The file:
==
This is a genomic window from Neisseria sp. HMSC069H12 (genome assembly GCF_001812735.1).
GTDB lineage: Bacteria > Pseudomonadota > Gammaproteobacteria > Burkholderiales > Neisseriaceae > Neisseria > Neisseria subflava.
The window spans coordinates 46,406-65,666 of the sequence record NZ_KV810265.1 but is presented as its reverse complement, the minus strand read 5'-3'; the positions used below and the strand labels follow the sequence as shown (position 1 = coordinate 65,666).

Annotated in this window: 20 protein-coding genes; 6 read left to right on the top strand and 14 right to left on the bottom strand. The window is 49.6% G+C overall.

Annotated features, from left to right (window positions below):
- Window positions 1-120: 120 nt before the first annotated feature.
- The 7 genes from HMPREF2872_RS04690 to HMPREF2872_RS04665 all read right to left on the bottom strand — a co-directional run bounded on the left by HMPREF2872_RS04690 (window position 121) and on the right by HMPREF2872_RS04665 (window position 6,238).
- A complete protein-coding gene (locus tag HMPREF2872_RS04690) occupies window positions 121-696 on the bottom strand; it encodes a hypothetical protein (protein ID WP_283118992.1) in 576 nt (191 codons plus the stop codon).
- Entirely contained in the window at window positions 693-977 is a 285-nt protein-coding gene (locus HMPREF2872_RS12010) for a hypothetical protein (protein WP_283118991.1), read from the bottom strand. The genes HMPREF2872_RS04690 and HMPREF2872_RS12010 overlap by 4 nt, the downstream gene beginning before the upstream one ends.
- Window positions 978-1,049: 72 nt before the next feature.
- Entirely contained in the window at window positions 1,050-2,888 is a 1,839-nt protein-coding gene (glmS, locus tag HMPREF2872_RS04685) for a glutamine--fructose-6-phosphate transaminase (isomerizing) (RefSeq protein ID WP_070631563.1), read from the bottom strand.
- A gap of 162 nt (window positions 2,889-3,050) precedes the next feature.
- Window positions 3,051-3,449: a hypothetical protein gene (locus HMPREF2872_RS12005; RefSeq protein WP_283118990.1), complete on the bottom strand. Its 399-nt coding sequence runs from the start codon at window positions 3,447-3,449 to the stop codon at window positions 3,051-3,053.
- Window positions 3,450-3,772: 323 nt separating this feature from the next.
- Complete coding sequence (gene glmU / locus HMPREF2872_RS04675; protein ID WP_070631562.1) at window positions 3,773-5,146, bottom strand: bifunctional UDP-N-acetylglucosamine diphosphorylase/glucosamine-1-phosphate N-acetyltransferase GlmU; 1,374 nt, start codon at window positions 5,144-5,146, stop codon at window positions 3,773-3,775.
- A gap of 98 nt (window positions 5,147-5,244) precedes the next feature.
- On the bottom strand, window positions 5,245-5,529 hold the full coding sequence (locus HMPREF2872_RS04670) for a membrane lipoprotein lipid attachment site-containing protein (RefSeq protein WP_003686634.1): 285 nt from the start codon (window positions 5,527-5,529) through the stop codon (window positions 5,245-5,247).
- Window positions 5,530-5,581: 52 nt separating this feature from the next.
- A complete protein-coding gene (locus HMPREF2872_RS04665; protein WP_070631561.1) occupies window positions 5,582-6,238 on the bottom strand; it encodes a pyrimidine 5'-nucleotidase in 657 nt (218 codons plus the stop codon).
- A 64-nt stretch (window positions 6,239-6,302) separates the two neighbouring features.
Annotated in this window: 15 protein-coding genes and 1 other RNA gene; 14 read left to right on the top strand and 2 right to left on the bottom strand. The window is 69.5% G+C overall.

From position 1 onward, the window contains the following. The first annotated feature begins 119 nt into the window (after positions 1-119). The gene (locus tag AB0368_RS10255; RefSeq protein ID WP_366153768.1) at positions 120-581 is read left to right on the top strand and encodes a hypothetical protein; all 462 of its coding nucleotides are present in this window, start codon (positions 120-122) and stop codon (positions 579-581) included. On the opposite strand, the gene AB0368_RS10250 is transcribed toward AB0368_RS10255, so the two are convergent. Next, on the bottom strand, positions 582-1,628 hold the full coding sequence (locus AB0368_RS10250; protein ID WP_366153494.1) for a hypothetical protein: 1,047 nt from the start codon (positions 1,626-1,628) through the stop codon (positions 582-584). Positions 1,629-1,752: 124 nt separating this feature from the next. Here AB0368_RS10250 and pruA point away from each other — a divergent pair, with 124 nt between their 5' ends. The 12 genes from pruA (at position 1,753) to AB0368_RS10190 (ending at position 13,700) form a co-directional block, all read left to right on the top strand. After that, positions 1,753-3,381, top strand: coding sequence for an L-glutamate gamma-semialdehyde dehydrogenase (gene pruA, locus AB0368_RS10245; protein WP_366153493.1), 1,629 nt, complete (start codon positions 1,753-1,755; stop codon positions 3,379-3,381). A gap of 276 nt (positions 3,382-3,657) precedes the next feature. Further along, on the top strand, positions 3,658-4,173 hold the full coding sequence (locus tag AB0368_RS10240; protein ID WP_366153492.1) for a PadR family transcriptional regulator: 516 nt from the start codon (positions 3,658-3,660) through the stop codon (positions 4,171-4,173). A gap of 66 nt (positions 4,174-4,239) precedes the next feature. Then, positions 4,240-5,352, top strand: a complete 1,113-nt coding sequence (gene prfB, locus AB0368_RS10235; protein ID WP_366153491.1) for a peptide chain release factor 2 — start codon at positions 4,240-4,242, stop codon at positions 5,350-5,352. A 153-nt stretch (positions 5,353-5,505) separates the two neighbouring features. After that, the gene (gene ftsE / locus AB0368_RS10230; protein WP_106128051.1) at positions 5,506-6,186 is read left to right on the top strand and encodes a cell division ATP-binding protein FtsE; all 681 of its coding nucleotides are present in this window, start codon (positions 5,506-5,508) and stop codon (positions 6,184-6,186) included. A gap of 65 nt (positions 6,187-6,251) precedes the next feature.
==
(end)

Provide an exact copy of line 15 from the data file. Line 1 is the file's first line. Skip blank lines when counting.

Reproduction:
- Complete coding sequence (gene glmU / locus HMPREF2872_RS04675; protein ID WP_070631562.1) at window positions 3,773-5,146, bottom strand: bifunctional UDP-N-acetylglucosamine diphosphorylase/glucosamine-1-phosphate N-acetyltransferase GlmU; 1,374 nt, start codon at window positions 5,144-5,146, stop codon at window positions 3,773-3,775.